#childsafety | FDA and EMA push ahead with joint efforts to kick-start pediatric cancer drug development plans – Endpoints News


As part of an ef­fort to ease the process­es around pe­di­atric can­cer drug de­vel­op­ment, the FDA and Eu­ro­pean Med­i­cines Agency on Wednes­day un­veiled a new tem­plate to pro­vide com­pa­nies with an eas­i­er way to seek sci­en­tif­ic ad­vice from both agen­cies.

The FDA and EMA have more close­ly aligned their time­lines for the re­quired sub­mis­sions of plans for pe­di­atric de­vel­op­ment of new can­cer drugs, which has opened up an op­por­tu­ni­ty for spon­sors to seek pre­lim­i­nary sci­en­tif­ic ad­vice from both reg­u­la­tors si­mul­ta­ne­ous­ly.

The push comes as can­cer re­mains the lead­ing cause of death from dis­ease in chil­dren, even de­spite ad­vances that have pushed the 5-year sur­vival rate to about 85%, of­fi­cials from both the FDA and EMA wrote in an ar­ti­cle pub­lished in the Jour­nal of Clin­i­cal On­col­o­gy last Sep­tem­ber.

De­spite some progress, there’s still a con­sid­er­able lag be­tween when a new can­cer drug is used in adult tri­als and when it can be used for chil­dren.

“From 1997 to 2017, the me­di­an time from first-in-hu­man stud­ies of new can­cer drugs ul­ti­mate­ly ap­proved by the US Food and Drug Ad­min­is­tra­tion (FDA) to ‘first-in-child stud­ies’ re­port­ed­ly was 6.5 years,” EMA and FDA of­fi­cials wrote.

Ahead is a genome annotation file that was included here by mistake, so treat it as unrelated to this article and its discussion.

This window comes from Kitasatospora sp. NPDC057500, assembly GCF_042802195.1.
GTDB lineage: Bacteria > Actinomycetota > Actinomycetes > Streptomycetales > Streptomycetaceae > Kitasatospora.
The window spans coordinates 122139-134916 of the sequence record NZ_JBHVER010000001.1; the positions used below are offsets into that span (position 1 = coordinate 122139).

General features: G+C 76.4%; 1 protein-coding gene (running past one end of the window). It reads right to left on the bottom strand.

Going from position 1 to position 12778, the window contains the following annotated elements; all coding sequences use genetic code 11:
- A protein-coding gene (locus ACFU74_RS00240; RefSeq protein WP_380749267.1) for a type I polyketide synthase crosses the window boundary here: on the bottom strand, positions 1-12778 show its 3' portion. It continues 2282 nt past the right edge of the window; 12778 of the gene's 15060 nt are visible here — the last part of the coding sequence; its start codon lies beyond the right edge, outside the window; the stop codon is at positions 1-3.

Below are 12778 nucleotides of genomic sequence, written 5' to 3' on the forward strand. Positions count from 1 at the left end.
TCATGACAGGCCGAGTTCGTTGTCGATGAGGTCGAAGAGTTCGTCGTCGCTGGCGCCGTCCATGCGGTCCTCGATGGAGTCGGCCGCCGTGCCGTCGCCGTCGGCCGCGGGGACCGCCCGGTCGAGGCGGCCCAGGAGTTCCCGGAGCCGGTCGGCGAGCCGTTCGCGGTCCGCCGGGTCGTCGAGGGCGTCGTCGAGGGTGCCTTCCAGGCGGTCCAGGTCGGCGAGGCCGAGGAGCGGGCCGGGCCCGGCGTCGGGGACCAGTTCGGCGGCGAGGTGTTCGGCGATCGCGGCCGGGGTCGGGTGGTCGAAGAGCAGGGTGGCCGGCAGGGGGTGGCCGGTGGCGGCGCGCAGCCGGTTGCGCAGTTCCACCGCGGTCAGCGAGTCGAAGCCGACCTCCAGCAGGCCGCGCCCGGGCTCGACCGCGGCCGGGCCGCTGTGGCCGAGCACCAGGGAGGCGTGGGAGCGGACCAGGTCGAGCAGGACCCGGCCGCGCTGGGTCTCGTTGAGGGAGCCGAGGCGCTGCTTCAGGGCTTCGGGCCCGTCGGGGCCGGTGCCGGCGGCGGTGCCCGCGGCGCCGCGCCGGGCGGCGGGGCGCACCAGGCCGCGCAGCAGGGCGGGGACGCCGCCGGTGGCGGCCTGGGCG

To try to plug that gap, the agen­cies are work­ing to­geth­er be­cause in many cas­es, the sci­en­tif­ic ra­tio­nale for the ear­li­est re­quired stud­ies in­clud­ed in the FDA’s ini­tial pe­di­atric study plans (iP­SPs) and the EMA’s pe­di­atric in­ves­ti­ga­tion plans (PIPs) and the jus­ti­fi­ca­tions for full or par­tial waivers of those pe­di­atric stud­ies are ex­pect­ed to be sim­i­lar or even iden­ti­cal.

Now, the two agen­cies are of­fer­ing a side-by-side tem­plate out­lin­ing the com­mon is­sues re­quest­ed for dis­cus­sion by the EMA and FDA with re­gard to iP­SPs and PIPs, with sec­tions ex­plain­ing non-clin­i­cal and clin­i­cal stud­ies, qual­i­ty de­vel­op­ment, and time­lines.

Both agen­cies call on spon­sors of can­cer drugs to be­gin pe­di­atric stud­ies with­out de­lay, al­though both agen­cies al­so ex­plain cir­cum­stances when de­lays in child tri­als may be nec­es­sary to en­sure suf­fi­cient adult da­ta has been es­tab­lished.

“Giv­en the glob­al na­ture of can­cer drug de­vel­op­ment and the rel­a­tive rar­i­ty of child­hood can­cer, which im­pacts study pop­u­la­tions for clin­i­cal tri­als, the de­mand for in­ter­na­tion­al col­lab­o­ra­tion in study de­sign and con­duct has in­ten­si­fied,” the FDA said in a state­ment. “We have rec­om­mend­ed that new PIPs and iP­SPs for new can­cer prod­ucts be sub­mit­ted to their re­spec­tive agen­cies si­mul­ta­ne­ous­ly to pro­mote glob­al co­or­di­na­tion and in­ter­na­tion­al re­search col­lab­o­ra­tion.”



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